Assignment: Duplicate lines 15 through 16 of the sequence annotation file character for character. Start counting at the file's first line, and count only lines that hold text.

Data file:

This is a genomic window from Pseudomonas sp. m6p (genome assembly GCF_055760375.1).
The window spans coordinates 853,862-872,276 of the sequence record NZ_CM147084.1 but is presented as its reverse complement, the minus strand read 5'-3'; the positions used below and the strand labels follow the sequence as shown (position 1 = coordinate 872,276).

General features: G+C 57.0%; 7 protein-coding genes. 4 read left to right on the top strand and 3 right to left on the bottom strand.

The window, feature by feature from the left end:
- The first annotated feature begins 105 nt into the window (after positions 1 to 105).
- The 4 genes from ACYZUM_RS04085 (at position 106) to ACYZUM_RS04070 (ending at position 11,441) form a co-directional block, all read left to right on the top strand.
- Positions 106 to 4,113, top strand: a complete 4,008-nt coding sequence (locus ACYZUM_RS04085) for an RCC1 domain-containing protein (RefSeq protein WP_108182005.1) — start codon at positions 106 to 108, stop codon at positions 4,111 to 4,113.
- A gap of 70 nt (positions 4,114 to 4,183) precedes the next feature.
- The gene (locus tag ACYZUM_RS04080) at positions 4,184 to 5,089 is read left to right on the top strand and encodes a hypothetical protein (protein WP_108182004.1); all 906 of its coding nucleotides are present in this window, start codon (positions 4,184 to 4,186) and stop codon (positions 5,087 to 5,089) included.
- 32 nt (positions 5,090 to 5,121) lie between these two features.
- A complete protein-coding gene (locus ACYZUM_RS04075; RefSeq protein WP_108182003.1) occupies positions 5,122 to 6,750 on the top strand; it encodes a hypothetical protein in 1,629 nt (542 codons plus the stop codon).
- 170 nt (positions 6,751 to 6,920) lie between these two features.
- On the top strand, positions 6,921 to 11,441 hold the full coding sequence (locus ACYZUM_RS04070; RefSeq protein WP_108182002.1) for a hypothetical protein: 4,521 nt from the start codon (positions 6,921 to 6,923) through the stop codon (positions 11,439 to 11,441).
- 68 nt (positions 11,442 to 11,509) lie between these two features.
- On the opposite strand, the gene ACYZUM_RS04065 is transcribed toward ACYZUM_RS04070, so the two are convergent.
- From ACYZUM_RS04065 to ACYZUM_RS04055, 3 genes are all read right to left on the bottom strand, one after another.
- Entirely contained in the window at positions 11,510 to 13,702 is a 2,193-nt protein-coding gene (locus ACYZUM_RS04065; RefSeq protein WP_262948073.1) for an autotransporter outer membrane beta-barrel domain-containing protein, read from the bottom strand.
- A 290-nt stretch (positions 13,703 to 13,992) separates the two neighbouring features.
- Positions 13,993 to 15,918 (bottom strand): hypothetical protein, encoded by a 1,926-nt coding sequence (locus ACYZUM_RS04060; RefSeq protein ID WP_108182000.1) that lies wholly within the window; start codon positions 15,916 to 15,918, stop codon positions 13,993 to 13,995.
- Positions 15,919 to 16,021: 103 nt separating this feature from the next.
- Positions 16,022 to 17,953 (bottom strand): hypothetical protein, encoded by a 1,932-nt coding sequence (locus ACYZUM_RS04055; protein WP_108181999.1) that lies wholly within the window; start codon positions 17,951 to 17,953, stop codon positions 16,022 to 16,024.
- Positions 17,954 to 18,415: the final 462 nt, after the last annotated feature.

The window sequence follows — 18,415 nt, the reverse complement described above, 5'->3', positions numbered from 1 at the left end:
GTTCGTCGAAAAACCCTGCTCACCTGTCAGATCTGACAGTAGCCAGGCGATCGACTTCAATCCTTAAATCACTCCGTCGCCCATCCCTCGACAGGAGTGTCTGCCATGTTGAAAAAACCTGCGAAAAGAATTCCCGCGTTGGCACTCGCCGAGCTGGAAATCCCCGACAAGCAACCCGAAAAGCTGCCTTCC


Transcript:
- On the opposite strand, the gene ACYZUM_RS04065 is transcribed toward ACYZUM_RS04070, so the two are convergent.
- From ACYZUM_RS04065 to ACYZUM_RS04055, 3 genes are all read right to left on the bottom strand, one after another.